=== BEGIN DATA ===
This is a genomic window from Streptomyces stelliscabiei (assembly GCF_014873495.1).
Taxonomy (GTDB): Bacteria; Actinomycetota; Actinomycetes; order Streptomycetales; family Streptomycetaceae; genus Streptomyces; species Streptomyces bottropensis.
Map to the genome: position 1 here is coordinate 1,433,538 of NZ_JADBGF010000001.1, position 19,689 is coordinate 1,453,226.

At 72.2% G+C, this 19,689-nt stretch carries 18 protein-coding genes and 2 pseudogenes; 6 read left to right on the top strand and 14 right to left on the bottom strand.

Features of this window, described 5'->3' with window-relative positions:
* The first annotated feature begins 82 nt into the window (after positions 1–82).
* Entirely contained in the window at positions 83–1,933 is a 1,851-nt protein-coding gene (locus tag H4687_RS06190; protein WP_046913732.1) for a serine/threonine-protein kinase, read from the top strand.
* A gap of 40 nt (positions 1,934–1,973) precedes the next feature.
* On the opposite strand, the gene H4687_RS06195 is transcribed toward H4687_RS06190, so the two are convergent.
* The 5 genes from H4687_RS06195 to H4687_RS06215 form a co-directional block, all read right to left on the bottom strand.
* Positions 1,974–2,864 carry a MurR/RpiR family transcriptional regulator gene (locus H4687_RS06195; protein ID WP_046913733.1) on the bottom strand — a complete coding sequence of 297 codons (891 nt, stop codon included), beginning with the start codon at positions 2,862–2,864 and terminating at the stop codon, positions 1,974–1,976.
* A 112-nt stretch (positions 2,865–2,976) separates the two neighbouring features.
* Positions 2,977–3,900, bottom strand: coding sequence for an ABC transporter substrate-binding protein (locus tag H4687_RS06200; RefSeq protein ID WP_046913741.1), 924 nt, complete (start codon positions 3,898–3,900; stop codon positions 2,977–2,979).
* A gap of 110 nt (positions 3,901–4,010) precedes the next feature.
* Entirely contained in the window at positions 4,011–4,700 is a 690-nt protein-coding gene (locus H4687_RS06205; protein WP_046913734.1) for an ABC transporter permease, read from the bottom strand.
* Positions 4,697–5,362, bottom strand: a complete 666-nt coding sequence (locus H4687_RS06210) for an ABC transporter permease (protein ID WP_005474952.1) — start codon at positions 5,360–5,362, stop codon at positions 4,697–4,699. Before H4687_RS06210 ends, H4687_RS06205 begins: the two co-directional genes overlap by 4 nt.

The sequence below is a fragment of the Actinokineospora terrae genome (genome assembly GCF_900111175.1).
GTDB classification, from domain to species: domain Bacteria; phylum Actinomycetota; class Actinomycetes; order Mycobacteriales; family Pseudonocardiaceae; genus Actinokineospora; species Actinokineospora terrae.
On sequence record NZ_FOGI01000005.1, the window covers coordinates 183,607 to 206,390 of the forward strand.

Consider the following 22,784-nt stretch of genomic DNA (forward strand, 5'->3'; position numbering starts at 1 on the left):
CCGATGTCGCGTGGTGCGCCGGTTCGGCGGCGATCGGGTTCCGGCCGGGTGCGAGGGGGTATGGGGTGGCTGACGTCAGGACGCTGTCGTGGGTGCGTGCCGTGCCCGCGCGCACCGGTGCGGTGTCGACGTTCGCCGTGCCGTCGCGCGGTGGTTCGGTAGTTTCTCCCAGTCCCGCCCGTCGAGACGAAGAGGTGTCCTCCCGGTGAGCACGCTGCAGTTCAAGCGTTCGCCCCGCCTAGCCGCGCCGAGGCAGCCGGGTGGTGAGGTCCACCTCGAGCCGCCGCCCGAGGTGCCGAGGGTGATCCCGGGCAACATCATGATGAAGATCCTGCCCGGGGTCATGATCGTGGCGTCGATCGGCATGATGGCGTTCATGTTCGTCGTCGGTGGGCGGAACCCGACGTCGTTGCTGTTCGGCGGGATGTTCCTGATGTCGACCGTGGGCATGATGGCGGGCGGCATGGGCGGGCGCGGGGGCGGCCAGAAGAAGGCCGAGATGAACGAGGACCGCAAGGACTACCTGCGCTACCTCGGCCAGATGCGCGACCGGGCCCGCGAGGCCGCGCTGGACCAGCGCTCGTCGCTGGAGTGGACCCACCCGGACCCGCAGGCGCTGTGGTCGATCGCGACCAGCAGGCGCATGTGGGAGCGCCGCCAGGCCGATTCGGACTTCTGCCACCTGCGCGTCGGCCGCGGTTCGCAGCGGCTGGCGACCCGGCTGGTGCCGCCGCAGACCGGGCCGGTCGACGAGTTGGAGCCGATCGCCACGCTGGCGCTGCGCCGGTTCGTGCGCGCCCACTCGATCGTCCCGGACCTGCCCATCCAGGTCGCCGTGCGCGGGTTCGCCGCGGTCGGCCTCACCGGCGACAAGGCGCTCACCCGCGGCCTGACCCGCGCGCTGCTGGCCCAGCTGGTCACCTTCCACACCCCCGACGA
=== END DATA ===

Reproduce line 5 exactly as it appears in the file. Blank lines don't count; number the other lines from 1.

Features of this window, described 5'->3' with window-relative positions: